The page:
DNA & Drugs


By Katharine Santiago


Every individual differs in terms of their genetic make-up. This has consequences in many areas of study, but it turns out our DNA affects how we respond to drugs as well.. Over the past 50 years, the study of pharmacogenomics, which looks at how genomic information can be used to individualize drug treatments, has started to evolve and play a bigger role in how drugs are administered. Because everyone has a different genome, they will respond a little differently to the same drug . Sometimes these different reactions are harmless, but they can also be dangerous, causing toxic side effects that may be deadly (Weinshilboum & Wang, 2017).


One of the most important impacts of genetic differences on the effects of a drug are differences in metabolizing enzymes between individuals. These enzymes are responsible for breaking down a drug once it is in the body. While many enzymes are important for the efficacy and breakdown of drugs, here we will focus on one: Thiopurine S-methyltransferase (TPMT), which breaks down thiopurine drugs in the body. These drugs can be used to treat a variety of things, such as Leukemia and autoimmune disorders. Some individuals have a genetic variation that results in low activity of the TPMT enzyme, and this can lead to deadly reactions to a standard dose of thiopurines. Because there is a low therapeutic window, which is the window where the drug works effectively without becoming toxic, it is easy for a higher-than-standard dose to be dangerous. Even an individual with a fully functioning TPMT enzyme can be subject to toxic side effects, so there is a greater threat to individuals with low TPMT activity. This enzyme highlights the need for more research in the field of pharmacogenomics. (Wang, et al., 2005).


There are two different forms of the TPMT gene resulting in protein breakdown. Researchers in a 2005 study hypothesized that this causes misfolding in proteins, and this was correct. When a protein folds incorrectly, and cannot function in its intended way, the cell will often break these proteins down to eliminate them. This is what occurs in individuals with the gene for low activity TPMT enzymes, leading to dangerous responses to normal doses of thiopurine drugs. (Wang, Nguyen, & McLaughlin, 2005)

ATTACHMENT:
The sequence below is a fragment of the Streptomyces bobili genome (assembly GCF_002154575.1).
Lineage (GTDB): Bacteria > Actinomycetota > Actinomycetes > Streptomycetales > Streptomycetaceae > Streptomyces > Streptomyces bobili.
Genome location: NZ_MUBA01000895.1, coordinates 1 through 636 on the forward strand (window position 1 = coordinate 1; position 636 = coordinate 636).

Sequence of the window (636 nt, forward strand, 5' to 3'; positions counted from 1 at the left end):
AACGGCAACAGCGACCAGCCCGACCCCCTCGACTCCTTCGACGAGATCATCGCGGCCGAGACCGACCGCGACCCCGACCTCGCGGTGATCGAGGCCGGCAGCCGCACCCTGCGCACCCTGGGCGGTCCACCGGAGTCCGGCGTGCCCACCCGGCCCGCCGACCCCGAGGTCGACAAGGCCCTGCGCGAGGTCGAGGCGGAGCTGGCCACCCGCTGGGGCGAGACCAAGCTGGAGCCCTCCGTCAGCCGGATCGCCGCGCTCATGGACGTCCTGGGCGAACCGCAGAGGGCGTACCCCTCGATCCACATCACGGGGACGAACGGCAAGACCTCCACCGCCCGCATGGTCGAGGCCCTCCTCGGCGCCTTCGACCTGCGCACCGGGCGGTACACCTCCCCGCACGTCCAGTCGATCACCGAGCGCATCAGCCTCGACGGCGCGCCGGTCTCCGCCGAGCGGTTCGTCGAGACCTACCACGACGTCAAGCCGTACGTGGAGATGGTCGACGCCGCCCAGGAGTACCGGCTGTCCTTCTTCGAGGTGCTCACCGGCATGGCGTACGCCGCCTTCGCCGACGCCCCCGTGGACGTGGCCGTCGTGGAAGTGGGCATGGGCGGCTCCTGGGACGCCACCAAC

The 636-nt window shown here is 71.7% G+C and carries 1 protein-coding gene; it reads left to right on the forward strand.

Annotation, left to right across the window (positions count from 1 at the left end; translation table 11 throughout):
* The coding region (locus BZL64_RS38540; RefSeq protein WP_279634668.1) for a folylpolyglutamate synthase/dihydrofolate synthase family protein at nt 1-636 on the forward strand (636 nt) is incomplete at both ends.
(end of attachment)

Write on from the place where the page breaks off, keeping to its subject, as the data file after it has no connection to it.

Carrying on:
Pharmacogenomics has important impacts on the safety and efficacy of drug administration. It is a growing field of study that can change the way we look at drug design and prescription. With the information we can get from the genome, medicine can be specialized for each individual to ensure optimal effects with little to no side effects. There are other aspects of drug design and administration that can cause harmful side effects,such as metabolism of drugs and production of metabolites, as well as breakdown of the drug as it travels through the body, but this is a step in the right direction to reduce these effects. However, there are many enzymes in the body and many differences in them between individuals, so there is a lot more work to be done.








Citations:

Wang, L., Nguyen, T. V., McLaughlin, R. W., Sikkink, L. A., Ramirez-Alvarado, M., & Weinshilboum, R. M. (2005). Human thiopurine S-methyltransferase pharmacogenetics: variant allozyme misfolding and aggresome formation. Proceedings of the National Academy of Sciences, 102(26), 9394-9399.



Weinshilboum, R. M., & Wang, L. (2017, November). Pharmacogenomics: precision medicine and drug response. In Mayo Clinic Proceedings (Vol. 92, No. 11, pp. 1711-1722). Elsevier.7/

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